home Women in Sport Media Meet Felicity Smith, our latest Siren X Deakin Intern

Meet Felicity Smith, our latest Siren X Deakin Intern

Deakin University student Felicity Smith is the successful candidate for our latest intern intake through our Deakin work integrated learning partnership.

Through the Deakin University X Siren Sport Work Integrated Learning placement program we give interns the opportunity to develop skills in interviewing, writing and editing, develop web production and CMS management knowledge as well as learning brand management through social media and marketing. Upon completion of an 80-hour program, students will have not only learned some new skills, they will have developed a portfolio of work to add to their resume as they look to enter the workforce.

We’d like to introduce new intern, Felicity Smith, to our Siren community so you can learn more about her, the passion she has for the women in sports space, and what we’ll be looking to give to support her higher education journey and her career goals.

We’re looking forward to working with Felicity and sharing her work with you all!

New Siren X Deakin University intern, Felicity Smith.

What was it about the opportunity to intern with Siren that made you want to apply for this position?

The first time the Siren internship was mentioned, my reaction was very much along the lines of:

‘Oh no, I could never do that. I definitely don’t know enough about sport; it isn’t my area’.

I’m studying an Arts/Science double degree with specialisations in anthropology and human biology. Sport is a culturally significant showcasing of human anatomy. It is literally an intersection in my area. But I didn’t feel comfortable, because sport and sports media have been gatekept as a ‘men’s interest’. Siren is committed to unpacking and challenging this notion, which is what made me excited to learn from, and be challenged by them.

What are you most keen to learn while at Siren to assist with your degree and what you’d like to do in the future?

The diversity of people’s stories has always interested and inspired me. During my time with Siren, I’d love to learn how to do the re-telling of them justice through a range of different mediums. I’m excited to learn different forms of audio and visual journalism. In my future, I want to take on some academic-based research and freelance journalism.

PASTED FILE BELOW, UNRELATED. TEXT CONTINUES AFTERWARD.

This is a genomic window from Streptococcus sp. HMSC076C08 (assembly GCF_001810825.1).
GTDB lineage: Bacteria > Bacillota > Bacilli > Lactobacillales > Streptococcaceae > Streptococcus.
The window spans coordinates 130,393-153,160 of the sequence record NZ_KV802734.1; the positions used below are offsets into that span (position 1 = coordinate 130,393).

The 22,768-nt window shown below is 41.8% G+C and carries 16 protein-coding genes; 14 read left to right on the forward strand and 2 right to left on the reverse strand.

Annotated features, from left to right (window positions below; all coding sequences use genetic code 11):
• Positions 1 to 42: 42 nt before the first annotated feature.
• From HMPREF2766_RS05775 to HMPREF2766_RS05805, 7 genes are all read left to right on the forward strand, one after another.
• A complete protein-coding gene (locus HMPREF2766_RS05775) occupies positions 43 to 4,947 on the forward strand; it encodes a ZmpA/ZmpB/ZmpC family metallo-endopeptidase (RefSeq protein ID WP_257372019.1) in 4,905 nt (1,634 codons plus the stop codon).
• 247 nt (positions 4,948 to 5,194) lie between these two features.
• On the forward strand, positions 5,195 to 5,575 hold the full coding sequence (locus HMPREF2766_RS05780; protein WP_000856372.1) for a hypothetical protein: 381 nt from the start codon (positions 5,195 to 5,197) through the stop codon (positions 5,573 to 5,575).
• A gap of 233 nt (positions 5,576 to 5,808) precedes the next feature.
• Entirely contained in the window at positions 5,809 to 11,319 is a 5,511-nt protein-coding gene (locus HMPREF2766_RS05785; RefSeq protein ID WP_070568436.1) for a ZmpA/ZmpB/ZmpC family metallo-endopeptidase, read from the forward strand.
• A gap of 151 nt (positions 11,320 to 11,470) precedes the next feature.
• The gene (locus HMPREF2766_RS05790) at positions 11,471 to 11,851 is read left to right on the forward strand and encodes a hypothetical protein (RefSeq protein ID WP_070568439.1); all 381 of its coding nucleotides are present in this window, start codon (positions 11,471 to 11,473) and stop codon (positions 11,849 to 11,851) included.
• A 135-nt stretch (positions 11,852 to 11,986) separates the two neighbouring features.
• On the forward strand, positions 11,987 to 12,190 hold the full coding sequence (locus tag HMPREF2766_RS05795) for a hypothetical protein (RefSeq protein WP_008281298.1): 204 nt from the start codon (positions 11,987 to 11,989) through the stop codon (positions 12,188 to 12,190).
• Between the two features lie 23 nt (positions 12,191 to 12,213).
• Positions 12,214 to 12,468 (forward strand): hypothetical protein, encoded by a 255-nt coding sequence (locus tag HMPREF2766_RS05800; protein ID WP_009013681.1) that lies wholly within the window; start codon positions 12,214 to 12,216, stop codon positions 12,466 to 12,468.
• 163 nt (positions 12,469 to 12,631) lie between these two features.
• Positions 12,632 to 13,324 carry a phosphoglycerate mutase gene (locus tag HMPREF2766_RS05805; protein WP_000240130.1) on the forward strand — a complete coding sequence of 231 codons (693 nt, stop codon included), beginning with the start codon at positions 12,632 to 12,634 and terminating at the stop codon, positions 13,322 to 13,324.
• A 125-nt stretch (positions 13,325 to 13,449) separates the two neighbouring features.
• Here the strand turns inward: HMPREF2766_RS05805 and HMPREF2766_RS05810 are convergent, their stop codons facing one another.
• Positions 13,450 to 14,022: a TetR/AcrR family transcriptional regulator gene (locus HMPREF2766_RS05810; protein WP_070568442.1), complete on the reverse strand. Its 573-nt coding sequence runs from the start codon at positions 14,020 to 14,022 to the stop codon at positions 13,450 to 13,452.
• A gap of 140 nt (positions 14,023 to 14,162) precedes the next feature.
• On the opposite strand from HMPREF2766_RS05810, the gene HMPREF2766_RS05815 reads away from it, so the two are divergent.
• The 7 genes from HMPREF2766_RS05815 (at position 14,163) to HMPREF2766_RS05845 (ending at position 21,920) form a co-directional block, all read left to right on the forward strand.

What is it about women’s sports that you are passionate about?

Looking into the reasons why women aren’t more encouraged to be a part of the scene! I’m always going to admit that I was never a natural athlete (if there is such a thing!). However, I loved sports as a kid. Unfortunately, (mostly for my parents) I was always interested in the niche ones – proof below of me having *possibly* unrealistic Winter Olympic dreams while growing up in regional Victoria.

Why is it so much more difficult for people that aren’t men to identify opportunities and continue with sport and participate in sporting communities? What makes sports accessible or not accessible?

What would you like to see change about women’s sports and sports media?

The language that is used when reporting about women in sport in mainstream media. ‘Women’s Soccer’, ‘Women’s football’. The addition of ‘women’s’ as a precursor really centres sport as being a space for predominantly men. I’m so guilty of doing this, and unfortunately it is sometimes necessary when reporting. However, it reflects an ever present, non-inclusive and unequal attitude around sport that contributes to structural power imbalances. During my time at Siren, I’m excited to explore different attitudes around this idea though and see what people in the industry think. 

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